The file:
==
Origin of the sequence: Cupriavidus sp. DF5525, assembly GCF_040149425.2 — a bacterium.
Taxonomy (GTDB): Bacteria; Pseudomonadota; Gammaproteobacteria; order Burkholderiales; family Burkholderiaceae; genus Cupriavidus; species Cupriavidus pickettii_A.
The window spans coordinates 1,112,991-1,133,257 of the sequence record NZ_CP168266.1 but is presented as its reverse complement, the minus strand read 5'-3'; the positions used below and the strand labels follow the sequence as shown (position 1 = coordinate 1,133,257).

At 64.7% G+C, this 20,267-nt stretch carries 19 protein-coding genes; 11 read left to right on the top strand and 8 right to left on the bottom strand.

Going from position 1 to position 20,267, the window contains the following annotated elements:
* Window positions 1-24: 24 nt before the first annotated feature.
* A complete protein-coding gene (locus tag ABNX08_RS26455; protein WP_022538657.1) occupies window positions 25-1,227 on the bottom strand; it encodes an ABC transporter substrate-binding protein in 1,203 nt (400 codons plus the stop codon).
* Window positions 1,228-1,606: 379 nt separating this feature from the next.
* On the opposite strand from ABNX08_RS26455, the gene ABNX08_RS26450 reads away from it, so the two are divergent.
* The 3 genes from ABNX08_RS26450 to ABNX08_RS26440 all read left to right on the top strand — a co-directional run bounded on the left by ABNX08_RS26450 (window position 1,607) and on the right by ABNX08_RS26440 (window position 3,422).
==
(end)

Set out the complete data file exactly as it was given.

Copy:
Origin of the sequence: Cupriavidus sp. DF5525, assembly GCF_040149425.2 — a bacterium.
Taxonomy (GTDB): Bacteria; Pseudomonadota; Gammaproteobacteria; order Burkholderiales; family Burkholderiaceae; genus Cupriavidus; species Cupriavidus pickettii_A.
The window spans coordinates 1,112,991-1,133,257 of the sequence record NZ_CP168266.1 but is presented as its reverse complement, the minus strand read 5'-3'; the positions used below and the strand labels follow the sequence as shown (position 1 = coordinate 1,133,257).

At 64.7% G+C, this 20,267-nt stretch carries 19 protein-coding genes; 11 read left to right on the top strand and 8 right to left on the bottom strand.

Going from position 1 to position 20,267, the window contains the following annotated elements:
* Window positions 1-24: 24 nt before the first annotated feature.
* A complete protein-coding gene (locus tag ABNX08_RS26455; protein WP_022538657.1) occupies window positions 25-1,227 on the bottom strand; it encodes an ABC transporter substrate-binding protein in 1,203 nt (400 codons plus the stop codon).
* Window positions 1,228-1,606: 379 nt separating this feature from the next.
* On the opposite strand from ABNX08_RS26455, the gene ABNX08_RS26450 reads away from it, so the two are divergent.
* The 3 genes from ABNX08_RS26450 to ABNX08_RS26440 all read left to right on the top strand — a co-directional run bounded on the left by ABNX08_RS26450 (window position 1,607) and on the right by ABNX08_RS26440 (window position 3,422).